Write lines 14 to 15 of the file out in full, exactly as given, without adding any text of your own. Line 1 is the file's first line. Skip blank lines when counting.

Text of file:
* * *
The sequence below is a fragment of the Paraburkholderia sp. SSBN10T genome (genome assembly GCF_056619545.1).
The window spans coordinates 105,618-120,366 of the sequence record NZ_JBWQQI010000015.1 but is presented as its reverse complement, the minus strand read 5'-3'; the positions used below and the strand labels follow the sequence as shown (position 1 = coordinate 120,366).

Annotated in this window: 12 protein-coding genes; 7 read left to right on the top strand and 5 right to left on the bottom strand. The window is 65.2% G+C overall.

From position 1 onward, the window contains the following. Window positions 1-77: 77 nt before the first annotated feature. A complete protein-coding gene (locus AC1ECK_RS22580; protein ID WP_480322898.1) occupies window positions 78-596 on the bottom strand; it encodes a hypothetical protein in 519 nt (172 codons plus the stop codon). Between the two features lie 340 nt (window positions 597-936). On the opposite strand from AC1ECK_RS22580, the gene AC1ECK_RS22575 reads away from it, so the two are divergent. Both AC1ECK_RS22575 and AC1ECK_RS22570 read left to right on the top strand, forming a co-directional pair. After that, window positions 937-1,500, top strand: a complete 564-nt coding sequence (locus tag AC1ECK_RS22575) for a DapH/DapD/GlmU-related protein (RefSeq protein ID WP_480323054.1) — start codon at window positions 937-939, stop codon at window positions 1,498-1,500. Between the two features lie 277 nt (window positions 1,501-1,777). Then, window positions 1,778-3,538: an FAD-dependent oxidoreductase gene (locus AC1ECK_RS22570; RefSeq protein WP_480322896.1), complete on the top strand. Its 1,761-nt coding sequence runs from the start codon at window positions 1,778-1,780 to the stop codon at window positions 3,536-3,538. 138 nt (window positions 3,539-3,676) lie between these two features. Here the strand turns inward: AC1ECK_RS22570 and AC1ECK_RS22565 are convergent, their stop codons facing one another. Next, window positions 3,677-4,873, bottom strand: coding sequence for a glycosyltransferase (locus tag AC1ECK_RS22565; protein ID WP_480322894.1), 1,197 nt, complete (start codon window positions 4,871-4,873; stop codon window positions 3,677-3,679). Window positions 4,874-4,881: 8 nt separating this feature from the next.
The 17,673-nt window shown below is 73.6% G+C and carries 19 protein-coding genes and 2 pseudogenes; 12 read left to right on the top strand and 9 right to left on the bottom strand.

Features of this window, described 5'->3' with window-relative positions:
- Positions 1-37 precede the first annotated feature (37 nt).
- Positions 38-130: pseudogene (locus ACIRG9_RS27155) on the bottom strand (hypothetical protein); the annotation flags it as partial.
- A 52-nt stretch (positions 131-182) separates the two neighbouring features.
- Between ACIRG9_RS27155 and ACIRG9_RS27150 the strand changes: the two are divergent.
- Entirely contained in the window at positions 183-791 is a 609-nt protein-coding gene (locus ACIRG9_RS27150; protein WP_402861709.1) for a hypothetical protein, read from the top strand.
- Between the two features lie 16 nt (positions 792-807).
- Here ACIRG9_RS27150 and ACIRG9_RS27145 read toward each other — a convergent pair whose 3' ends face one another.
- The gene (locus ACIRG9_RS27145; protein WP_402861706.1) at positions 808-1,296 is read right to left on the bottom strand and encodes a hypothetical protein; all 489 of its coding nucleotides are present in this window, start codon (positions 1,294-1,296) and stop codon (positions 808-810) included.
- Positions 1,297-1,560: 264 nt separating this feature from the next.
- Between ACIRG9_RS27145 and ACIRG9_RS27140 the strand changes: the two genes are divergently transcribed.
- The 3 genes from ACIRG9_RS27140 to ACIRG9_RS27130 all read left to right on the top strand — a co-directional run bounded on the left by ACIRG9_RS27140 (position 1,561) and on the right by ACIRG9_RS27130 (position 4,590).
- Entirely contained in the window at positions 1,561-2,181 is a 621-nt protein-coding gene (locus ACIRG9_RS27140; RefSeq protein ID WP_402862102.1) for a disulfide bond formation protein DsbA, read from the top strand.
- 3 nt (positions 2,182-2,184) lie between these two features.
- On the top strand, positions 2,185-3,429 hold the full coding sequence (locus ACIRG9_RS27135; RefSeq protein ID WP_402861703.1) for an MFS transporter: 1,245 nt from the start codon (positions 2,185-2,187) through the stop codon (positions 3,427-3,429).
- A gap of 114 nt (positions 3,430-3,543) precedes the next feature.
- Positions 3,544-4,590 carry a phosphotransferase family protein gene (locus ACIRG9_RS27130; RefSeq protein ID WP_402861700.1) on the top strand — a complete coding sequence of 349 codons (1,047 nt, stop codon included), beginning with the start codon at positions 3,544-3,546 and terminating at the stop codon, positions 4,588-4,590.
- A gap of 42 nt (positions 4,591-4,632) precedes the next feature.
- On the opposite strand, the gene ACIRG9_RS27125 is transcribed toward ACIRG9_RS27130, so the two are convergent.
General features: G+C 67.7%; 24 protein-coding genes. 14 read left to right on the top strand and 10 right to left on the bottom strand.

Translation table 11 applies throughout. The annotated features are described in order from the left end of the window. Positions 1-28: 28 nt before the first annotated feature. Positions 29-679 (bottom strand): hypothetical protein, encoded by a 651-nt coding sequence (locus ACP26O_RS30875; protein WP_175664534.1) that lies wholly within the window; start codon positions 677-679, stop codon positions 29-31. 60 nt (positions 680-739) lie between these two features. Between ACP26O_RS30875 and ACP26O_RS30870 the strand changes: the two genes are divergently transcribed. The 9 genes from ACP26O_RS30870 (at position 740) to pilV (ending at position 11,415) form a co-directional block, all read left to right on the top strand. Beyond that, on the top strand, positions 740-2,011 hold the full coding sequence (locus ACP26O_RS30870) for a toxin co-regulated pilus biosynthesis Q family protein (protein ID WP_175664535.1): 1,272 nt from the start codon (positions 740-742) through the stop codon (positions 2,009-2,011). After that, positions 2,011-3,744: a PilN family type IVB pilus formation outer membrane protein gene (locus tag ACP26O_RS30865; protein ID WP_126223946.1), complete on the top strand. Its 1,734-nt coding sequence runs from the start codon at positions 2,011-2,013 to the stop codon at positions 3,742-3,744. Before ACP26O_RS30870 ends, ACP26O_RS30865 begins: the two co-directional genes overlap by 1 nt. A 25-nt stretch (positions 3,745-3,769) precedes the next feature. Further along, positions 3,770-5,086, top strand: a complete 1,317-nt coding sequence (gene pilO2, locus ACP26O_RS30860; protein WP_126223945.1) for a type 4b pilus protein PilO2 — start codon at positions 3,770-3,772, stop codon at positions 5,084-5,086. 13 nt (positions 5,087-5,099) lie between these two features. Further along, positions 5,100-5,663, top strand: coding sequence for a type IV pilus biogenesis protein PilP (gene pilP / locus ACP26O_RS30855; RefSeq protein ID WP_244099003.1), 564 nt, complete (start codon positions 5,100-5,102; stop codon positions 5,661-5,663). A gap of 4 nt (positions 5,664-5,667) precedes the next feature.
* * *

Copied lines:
- The gene (locus ACIRG9_RS27145; protein WP_402861706.1) at positions 808-1,296 is read right to left on the bottom strand and encodes a hypothetical protein; all 489 of its coding nucleotides are present in this window, start codon (positions 1,294-1,296) and stop codon (positions 808-810) included.
- Positions 1,297-1,560: 264 nt separating this feature from the next.